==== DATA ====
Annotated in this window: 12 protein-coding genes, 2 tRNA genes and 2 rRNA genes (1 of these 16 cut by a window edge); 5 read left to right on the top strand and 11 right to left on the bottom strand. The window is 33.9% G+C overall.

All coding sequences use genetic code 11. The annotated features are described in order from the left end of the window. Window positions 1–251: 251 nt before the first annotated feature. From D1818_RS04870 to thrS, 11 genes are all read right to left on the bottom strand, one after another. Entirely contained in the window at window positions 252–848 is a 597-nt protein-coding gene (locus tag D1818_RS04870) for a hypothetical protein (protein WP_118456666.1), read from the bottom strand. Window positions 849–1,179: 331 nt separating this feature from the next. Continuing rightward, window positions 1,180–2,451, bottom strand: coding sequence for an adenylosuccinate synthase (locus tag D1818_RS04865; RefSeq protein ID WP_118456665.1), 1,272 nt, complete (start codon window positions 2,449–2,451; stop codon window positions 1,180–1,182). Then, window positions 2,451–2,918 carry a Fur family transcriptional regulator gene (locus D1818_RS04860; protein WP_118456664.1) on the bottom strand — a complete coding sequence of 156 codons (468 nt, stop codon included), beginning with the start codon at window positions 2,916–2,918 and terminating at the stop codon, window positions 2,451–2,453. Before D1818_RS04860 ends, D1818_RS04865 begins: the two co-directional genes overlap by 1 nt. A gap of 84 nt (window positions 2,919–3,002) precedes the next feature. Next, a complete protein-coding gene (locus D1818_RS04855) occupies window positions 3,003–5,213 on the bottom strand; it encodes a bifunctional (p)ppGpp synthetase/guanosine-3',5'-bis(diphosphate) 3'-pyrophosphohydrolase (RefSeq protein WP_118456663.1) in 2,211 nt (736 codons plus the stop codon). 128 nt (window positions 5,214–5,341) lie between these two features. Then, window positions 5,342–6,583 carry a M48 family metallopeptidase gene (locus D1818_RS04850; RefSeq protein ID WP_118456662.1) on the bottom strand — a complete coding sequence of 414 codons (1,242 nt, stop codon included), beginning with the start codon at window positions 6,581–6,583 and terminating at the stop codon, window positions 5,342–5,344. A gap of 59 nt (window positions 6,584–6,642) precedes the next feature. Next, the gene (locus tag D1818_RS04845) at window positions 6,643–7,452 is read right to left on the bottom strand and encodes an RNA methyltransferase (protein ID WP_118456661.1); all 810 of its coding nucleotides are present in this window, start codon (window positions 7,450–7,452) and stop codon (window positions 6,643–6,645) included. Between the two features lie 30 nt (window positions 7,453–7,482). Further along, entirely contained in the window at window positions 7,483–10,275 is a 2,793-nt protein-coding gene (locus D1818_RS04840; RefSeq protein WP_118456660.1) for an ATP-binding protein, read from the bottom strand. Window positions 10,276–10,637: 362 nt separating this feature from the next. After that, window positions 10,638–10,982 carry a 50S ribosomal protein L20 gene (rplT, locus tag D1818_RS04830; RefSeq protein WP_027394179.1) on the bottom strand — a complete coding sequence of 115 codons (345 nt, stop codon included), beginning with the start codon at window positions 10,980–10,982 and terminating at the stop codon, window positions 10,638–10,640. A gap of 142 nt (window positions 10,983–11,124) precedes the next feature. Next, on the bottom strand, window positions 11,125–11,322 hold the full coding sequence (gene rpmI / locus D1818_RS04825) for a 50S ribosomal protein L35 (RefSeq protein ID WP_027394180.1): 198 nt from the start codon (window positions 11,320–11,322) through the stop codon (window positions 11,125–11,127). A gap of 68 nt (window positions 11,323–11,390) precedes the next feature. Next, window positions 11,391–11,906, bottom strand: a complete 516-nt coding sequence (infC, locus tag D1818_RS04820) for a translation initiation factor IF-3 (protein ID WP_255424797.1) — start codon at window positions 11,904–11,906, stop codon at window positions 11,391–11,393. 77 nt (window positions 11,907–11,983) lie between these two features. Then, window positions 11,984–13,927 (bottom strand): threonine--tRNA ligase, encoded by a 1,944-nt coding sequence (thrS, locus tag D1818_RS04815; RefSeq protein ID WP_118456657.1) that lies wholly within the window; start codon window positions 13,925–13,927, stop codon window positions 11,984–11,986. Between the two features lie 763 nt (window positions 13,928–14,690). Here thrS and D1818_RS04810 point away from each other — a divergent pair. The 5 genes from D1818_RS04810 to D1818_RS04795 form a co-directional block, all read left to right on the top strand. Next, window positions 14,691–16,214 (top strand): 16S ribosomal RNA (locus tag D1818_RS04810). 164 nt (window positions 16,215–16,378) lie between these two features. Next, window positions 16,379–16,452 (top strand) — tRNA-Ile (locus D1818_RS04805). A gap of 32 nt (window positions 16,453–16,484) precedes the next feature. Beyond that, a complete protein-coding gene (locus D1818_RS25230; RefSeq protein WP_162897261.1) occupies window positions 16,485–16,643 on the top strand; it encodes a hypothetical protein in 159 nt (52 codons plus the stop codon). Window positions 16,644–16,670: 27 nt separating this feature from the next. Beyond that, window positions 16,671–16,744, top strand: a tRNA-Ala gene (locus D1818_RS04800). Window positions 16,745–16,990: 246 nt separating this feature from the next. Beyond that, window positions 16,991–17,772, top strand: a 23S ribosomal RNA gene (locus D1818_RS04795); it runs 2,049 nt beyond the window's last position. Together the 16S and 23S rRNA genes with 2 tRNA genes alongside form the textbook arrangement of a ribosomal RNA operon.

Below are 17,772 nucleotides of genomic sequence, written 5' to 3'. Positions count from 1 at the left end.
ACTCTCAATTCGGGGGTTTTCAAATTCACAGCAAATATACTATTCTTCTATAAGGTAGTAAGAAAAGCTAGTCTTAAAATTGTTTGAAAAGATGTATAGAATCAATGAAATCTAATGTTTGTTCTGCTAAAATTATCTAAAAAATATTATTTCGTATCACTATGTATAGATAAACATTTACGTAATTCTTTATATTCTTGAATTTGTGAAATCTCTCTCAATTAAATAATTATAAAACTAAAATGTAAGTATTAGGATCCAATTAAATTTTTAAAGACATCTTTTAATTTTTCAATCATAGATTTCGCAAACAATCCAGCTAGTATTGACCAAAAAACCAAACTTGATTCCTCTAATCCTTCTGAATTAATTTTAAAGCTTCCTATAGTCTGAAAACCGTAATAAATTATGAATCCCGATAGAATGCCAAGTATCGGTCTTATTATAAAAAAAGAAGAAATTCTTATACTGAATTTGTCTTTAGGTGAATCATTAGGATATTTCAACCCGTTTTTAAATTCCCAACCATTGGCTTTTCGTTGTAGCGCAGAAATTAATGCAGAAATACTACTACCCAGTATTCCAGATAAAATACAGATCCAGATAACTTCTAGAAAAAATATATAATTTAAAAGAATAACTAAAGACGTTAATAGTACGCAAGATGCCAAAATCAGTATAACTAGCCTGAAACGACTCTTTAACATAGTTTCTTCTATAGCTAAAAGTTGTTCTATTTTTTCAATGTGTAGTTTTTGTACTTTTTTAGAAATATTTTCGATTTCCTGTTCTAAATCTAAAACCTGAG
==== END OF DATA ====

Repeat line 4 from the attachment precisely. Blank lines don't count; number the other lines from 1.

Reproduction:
ACTCTCAATTCGGGGGTTTTCAAATTCACAGCAAATATACTATTCTTCTATAAGGTAGTAAGAAAAGCTAGTCTTAAAATTGTTTGAAAAGATGTATAGAATCAATGAAATCTAATGTTTGTTCTGCTAAAATTATCTAAAAAATATTATTTCGTATCACTATGTATAGATAAACATTTACGTAATTCTTTATATTCTTGAATTTGTGAAATCTCTCTCAATTAAATAATTATAAAACTAAAATGTAAGTATTAGGATCCAATTAAATTTTTAAAGACATCTTTTAATTTTTCAATCATAGATTTCGCAAACAATCCAGCTAGTATTGACCAAAAAACCAAACTTGATTCCTCTAATCCTTCTGAATTAATTTTAAAGCTTCCTATAGTCTGAAAACCGTAATAAATTATGAATCCCGATAGAATGCCAAGTATCGGTCTTATTATAAAAAAAGAAGAAATTCTTATACTGAATTTGTCTTTAGGTGAATCATTAGGATATTTCAACCCGTTTTTAAATTCCCAACCATTGGCTTTTCGTTGTAGCGCAGAAATTAATGCAGAAATACTACTACCCAGTATTCCAGATAAAATACAGATCCAGATAACTTCTAGAAAAAATATATAATTTAAAAGAATAACTAAAGACGTTAATAGTACGCAAGATGCCAAAATCAGTATAACTAGCCTGAAACGACTCTTTAACATAGTTTCTTCTATAGCTAAAAGTTGTTCTATTTTTTCAATGTGTAGTTTTTGTACTTTTTTAGAAATATTTTCGATTTCCTGTTCTAAATCTAAAACCTGAG